A fired employee recently accused his former employer of defaming him, by detailing the reasons for his termination in an e-mail to his Gmail account.
Huh? It’s suddenly defamatory to send an e-mail to an employee’s own account?
The employee contended that it was.
He claimed the e-mail was published to third parties worldwide. This, he said, was because by sending it to the Gmail account, the employer gave Gmail’s operator, Google, the rights to access and distribute it.
The e-mail said the employee had been fired for misusing company resources for his private benefit.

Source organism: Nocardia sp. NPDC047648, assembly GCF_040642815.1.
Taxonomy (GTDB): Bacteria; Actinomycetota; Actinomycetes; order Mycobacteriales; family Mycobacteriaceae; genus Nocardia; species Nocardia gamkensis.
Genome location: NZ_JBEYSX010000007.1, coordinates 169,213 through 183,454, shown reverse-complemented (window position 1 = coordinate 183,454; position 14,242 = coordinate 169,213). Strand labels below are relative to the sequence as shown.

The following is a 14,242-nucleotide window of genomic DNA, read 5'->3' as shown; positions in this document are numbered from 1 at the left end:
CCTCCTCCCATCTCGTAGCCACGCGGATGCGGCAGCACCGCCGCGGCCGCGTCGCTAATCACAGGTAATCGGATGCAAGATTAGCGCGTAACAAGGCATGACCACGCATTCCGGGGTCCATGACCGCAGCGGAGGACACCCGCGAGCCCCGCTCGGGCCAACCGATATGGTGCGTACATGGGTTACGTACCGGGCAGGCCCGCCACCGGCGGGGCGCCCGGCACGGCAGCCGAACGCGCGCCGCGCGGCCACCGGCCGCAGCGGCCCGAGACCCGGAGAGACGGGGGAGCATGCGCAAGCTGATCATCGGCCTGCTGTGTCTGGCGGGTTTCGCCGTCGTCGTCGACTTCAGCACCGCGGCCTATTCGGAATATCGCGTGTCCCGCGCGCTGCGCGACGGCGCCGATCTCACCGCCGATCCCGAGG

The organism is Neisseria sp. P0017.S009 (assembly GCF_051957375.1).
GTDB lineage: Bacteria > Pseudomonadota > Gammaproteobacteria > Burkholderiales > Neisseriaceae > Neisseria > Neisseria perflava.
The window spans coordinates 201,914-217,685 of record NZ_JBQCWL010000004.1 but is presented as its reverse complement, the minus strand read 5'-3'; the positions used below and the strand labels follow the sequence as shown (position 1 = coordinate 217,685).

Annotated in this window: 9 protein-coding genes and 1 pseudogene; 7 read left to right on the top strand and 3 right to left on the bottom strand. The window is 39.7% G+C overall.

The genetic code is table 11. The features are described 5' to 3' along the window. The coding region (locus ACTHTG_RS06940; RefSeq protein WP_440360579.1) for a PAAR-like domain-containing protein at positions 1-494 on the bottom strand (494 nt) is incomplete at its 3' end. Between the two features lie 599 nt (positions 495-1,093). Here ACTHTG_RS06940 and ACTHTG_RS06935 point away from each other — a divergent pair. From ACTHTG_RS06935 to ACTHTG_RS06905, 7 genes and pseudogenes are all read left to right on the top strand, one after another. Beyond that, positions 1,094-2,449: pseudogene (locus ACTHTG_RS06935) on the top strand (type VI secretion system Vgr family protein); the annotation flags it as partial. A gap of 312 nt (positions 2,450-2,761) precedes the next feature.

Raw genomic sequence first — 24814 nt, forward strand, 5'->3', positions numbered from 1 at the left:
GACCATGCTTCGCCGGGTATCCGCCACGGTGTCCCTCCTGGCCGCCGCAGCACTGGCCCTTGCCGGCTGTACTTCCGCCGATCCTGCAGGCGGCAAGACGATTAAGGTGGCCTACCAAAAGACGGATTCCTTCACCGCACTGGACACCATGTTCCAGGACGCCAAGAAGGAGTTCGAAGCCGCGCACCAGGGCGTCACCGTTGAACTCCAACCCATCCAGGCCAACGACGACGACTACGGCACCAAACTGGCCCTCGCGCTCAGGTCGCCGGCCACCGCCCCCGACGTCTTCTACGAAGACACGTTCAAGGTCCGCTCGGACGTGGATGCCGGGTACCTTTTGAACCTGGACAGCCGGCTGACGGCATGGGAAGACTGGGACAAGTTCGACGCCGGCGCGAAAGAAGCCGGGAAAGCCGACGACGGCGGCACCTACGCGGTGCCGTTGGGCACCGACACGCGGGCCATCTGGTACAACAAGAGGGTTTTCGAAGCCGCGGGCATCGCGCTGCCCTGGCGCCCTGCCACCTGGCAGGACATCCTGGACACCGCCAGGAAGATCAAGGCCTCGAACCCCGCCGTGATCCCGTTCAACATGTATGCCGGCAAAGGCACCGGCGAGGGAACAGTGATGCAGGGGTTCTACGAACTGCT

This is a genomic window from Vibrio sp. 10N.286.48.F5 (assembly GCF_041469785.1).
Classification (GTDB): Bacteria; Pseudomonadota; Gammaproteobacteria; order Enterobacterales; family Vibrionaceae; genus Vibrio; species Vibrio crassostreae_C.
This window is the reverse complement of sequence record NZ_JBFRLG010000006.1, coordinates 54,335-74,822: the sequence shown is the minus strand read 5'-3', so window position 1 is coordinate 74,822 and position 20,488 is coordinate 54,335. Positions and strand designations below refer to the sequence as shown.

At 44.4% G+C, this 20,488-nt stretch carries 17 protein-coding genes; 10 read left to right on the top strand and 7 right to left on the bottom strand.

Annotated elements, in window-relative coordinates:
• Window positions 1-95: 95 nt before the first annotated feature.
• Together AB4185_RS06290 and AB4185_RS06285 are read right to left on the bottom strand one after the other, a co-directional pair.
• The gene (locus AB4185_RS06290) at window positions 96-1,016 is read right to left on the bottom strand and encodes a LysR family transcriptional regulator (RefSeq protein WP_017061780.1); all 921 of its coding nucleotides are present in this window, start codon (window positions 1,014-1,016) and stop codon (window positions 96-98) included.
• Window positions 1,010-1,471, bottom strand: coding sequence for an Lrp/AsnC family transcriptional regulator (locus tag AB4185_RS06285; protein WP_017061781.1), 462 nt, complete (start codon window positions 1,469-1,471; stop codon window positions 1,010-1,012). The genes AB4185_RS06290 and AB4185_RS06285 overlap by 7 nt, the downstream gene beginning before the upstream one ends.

The court hearing the employee’s lawsuit didn’t agree with his creative legal theory. The judge said that just because Google had the right to publish the e-mail, didn’t mean that it had actually done so.
Defamation requires disclosure to at least one third party. So if the employer had cc’d the e-mail to, say, a customer, it might well have been defamatory.
Cite: Nart v. Open Text Corp., No. A-10-CA-870, W.D. Texas, 8/29/11.
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